Always account for shrinkage

With curlier-textured hair, it can sometimes feel as if your hair just isn't growing. A lot of this has to do with what is called "shrinkage." This is especially true if you have 4-type hair, which is really tight coils (via Carol's Daughter).

Hair in its natural state is always beautiful, no matter what texture it may be. But if you're someone who wears your hair natural most of the time and you're feeling discouraged because it feels like no growth is happening, stretching out your strands could help.

According to Naturally Curly, you can reduce shrinkage by using silicone and beeswax products. Or, you can create a bentonite clay and apple cider vinegar mix to elongate your natural curls or to put your hair up into a pineapple (pile it up on the top of your head and tie the sides up with a scarf). Additionally, you can stretch out your hair without applying heat by using banding or threading methods.

Yes, sometimes shrinkage can be frustrating, but as long as you remember that curls can always be stretched out, it will remind you that your hair is actually longer than you think it is — and isn't that good to know?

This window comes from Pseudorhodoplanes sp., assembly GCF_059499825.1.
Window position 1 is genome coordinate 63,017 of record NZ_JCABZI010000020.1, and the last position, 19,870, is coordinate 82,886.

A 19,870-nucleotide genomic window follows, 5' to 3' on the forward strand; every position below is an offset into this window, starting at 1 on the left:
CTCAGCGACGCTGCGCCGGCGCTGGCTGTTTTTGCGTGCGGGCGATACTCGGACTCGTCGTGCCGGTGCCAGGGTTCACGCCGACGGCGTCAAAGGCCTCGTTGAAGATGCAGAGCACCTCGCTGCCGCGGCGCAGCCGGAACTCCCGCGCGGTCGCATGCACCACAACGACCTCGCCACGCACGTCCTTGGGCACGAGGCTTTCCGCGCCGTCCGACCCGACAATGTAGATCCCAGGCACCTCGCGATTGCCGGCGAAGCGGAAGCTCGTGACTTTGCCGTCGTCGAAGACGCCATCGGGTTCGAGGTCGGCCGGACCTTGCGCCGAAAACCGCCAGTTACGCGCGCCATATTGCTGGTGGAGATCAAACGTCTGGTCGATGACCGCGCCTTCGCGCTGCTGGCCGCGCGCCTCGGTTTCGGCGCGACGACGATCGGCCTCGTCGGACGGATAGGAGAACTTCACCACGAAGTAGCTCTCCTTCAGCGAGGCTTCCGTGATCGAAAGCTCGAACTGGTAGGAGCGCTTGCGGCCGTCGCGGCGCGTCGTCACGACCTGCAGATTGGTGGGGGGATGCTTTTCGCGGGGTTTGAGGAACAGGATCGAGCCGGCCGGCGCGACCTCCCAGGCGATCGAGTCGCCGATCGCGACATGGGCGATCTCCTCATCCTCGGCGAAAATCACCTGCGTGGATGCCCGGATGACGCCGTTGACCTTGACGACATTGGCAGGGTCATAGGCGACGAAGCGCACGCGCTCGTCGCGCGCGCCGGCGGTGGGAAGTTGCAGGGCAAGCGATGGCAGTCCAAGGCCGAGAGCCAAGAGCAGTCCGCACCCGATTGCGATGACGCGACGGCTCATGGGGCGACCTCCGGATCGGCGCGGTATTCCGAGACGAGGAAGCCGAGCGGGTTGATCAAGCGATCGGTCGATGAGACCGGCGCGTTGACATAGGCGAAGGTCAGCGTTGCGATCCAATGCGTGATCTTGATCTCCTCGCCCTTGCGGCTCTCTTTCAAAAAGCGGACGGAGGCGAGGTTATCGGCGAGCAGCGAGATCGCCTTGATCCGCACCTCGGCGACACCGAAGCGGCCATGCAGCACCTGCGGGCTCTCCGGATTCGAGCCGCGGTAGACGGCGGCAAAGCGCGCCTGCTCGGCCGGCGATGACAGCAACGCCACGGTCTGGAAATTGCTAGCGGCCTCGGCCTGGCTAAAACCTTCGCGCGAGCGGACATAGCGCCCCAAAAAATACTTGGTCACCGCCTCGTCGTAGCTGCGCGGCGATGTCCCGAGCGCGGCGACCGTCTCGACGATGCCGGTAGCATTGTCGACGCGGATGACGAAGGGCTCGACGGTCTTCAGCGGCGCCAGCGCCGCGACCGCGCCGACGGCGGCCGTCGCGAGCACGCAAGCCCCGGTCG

Wrap your hair up at night

Most of us, on average, spend somewhere around six hours and 42 minutes in bed, according to The Atlantic. That's a lot of time for your hair to spend on a pillow. What this also means is your tresses are vulnerable to static and friction that can come from rolling around all night. However, a nighttime hair routine — one that consists of tying your hair up with a satin scarf or bonnet and also lying down on a satin pillowcase —  can help (via Curly Nikki). "Even if you wear a bonnet/headscarf quite often they come off at night so having the satin pillowcase is extra protection," Curly Nikki explained.

Tying your hair up at night will help your hair retain moisture and your hairstyle will remain intact. It will also prevent you from having to deal with a lot of detangling the following morning. If done consistently, this simple bedtime step can make a really big difference.

Be patient with the process

Even if your hair happens to grow the standard amount of a half-inch every month and you're able to protect your ends from breakage, it would still take you an entire year to end up with six inches of new growth. So even with all of the tips in the world, something that you still need to apply in order to see real hair length results is patience — and a lot of it.

According to Healthline, you may be able to help the growth process along, at least a little bit, by taking multivitamins and getting more protein into your system. Using hair products that contain caffeine may also help accelerate growth. And luckily, there are many natural hair experts out in cyberspace who regularly offer tips. Popular YouTube channels like Naptural85 and Temi Adesina provide suggestions and hacks that can get you the inches you're looking for while also making it fun to play with your hair while you wait. Good luck on your hair growth journey!